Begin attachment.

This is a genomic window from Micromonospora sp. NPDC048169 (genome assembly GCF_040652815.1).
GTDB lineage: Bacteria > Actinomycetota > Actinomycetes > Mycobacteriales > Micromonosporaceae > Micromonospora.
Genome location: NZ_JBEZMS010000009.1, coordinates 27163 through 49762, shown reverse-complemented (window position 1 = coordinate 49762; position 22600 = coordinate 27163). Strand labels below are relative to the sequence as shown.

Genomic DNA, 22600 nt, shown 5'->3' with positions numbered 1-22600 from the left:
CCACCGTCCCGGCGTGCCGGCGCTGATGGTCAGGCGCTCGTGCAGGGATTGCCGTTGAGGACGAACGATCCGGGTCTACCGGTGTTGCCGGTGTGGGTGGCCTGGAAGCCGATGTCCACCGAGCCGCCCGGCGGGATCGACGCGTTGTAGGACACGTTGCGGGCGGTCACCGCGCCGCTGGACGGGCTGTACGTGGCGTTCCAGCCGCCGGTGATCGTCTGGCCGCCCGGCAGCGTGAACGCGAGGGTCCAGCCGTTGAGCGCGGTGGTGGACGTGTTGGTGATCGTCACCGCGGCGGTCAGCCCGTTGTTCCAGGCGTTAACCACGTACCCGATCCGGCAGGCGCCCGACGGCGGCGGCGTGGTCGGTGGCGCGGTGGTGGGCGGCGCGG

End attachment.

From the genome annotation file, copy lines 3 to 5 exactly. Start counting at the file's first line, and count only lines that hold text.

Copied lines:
Genome location: NZ_JBEZMS010000009.1, coordinates 27163 through 49762, shown reverse-complemented (window position 1 = coordinate 49762; position 22600 = coordinate 27163). Strand labels below are relative to the sequence as shown.

Genomic DNA, 22600 nt, shown 5'->3' with positions numbered 1-22600 from the left:
CCACCGTCCCGGCGTGCCGGCGCTGATGGTCAGGCGCTCGTGCAGGGATTGCCGTTGAGGACGAACGATCCGGGTCTACCGGTGTTGCCGGTGTGGGTGGCCTGGAAGCCGATGTCCACCGAGCCGCCCGGCGGGATCGACGCGTTGTAGGACACGTTGCGGGCGGTCACCGCGCCGCTGGACGGGCTGTACGTGGCGTTCCAGCCGCCGGTGATCGTCTGGCCGCCCGGCAGCGTGAACGCGAGGGTCCAGCCGTTGAGCGCGGTGGTGGACGTGTTGGTGATCGTCACCGCGGCGGTCAGCCCGTTGTTCCAGGCGTTAACCACGTACCCGATCCGGCAGGCGCCCGACGGCGGCGGCGTGGTCGGTGGCGCGGTGGTGGGCGGCGCGG